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[Nettime-bold] Re: <nettime> The Economist: The Internet sells its soul
Francis Hwang on Wed, 17 Apr 2002 15:40:01 +0200 (CEST)


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[Nettime-bold] Re: <nettime> The Economist: The Internet sells its soul


I love all this "The internet sells out" talk. As if it were ever 
about something besides profit? Once upon a time, companies believed 
that they could give you stuff for free, but there was always a 
profit motive behind that. Maybe they thought your demographic info 
would be useful to other companies. Maybe they thought they could 
sell you digital cameras. Whatever the case, the profit motive was 
always there. It's not like the internet used to be this grand place 
full of peace and free love and great LSD. Sure, we went to the 
dotcom parties and we drank our free drinks, and it was fun while it 
lasted, but who was sponsoring the whole thing?

Yes, web pages are getting more obtrusive with their ads. First of 
all, there are tons of products that block this, including Mozilla, 
which AOL will be using as their main browser in the near future.

But we would be sorely mistaken if we took "the internet" to be 
synonymous with "the web". Think of all the interesting technologies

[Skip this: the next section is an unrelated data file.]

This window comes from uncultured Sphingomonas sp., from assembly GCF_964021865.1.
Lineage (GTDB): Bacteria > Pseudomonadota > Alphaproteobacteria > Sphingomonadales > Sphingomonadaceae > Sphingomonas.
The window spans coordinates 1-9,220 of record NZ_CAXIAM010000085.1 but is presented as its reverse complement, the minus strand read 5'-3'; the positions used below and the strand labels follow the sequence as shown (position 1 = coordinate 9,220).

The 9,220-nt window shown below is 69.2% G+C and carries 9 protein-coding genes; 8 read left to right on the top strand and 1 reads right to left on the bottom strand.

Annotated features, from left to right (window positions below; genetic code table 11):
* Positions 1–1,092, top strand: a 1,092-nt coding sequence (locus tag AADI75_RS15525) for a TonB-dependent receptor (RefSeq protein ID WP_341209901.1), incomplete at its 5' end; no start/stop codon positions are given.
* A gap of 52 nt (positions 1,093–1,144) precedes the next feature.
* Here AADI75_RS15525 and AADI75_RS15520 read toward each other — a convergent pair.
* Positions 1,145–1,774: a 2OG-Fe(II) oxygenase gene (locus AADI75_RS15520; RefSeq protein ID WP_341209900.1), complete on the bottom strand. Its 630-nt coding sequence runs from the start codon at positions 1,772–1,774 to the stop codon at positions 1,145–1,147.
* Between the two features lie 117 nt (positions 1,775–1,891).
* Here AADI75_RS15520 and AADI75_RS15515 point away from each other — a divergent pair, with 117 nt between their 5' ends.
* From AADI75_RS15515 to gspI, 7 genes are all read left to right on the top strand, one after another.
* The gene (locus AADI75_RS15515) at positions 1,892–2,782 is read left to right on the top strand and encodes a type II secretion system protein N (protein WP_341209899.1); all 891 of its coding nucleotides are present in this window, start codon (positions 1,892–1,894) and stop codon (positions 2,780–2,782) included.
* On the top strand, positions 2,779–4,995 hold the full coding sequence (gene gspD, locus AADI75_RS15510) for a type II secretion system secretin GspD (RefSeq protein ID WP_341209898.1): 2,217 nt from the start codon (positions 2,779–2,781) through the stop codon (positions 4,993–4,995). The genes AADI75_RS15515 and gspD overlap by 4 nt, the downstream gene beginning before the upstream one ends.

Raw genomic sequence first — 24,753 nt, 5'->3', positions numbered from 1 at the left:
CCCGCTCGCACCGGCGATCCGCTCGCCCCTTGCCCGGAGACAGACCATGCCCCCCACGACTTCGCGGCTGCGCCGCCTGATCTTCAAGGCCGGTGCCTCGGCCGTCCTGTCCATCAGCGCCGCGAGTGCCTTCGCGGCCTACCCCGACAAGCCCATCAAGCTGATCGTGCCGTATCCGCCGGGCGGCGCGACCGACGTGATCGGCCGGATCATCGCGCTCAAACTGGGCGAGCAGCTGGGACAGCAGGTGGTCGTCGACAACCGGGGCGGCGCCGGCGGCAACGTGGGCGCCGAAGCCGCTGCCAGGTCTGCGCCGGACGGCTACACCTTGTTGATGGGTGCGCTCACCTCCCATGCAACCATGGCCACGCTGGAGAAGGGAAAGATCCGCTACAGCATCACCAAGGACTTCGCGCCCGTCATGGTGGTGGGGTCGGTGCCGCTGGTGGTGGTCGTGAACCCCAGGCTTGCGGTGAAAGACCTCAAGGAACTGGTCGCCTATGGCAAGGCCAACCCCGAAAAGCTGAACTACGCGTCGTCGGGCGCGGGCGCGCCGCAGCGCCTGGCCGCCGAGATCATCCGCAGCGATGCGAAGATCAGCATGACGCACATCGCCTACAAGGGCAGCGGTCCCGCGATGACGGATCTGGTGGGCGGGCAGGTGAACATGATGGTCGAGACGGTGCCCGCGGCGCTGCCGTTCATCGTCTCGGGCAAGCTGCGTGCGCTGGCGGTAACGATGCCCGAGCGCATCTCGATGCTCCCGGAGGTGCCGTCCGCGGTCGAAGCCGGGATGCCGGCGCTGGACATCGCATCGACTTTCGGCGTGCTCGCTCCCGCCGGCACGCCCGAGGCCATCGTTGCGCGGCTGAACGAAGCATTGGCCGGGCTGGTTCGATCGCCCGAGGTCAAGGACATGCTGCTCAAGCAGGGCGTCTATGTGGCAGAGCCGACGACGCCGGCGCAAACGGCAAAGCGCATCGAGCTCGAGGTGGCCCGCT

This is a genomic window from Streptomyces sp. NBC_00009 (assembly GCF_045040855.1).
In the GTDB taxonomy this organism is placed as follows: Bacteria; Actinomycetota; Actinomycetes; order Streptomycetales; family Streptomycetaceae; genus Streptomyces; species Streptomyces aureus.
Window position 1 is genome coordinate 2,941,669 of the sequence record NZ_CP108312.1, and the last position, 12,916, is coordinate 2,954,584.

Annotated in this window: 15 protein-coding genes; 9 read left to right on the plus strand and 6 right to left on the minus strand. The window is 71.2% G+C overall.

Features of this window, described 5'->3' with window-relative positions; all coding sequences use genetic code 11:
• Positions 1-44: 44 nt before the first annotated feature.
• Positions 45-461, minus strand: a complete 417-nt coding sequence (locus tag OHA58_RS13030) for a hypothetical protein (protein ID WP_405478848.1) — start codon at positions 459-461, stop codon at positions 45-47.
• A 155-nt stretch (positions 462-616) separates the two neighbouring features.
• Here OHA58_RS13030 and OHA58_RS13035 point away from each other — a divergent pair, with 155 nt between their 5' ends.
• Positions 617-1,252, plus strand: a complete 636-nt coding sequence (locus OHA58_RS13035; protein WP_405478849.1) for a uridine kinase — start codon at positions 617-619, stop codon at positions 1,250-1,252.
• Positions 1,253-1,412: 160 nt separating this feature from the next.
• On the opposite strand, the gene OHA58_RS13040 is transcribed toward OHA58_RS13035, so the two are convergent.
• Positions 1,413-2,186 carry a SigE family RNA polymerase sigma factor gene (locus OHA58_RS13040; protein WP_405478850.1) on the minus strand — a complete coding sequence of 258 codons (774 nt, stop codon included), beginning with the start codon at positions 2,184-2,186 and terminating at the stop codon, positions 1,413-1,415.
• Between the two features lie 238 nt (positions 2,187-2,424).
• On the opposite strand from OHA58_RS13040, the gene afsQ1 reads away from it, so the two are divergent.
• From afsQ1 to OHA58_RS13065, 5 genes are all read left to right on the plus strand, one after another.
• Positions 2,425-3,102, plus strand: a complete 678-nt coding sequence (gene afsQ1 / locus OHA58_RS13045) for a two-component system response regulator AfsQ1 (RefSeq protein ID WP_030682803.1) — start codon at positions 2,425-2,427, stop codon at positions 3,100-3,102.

that gained prominence in the last few years -- instant-messenging 
(not new, but newly discovered by non-geeks), Everquest, Napster and 
all its p2p children. None of those are web sites. They are services 
that do what people want them to do.

Just like email. Last year my mother started using email, with the 
help of my youngest brother. Keep in mind: She's a 50-something 
Korean immigrant who distrusts ATMs and prefers often to wash dishes 
by hand. Now I get these cute missives from time to time, talking 
about family trips or the painting she's doing from time-to-time.

Email's old news, I know, I know. Yet the fact that my mom has an AOL 
account makes my life immeasurably better than the fact that anything 
that Yahoo or Amazon has ever done. The fact of the matter is that 
people want to talk to other people, not to corporations. And when 
dot-coms can't figure out what to do about that, then they go 
bankrupt. 

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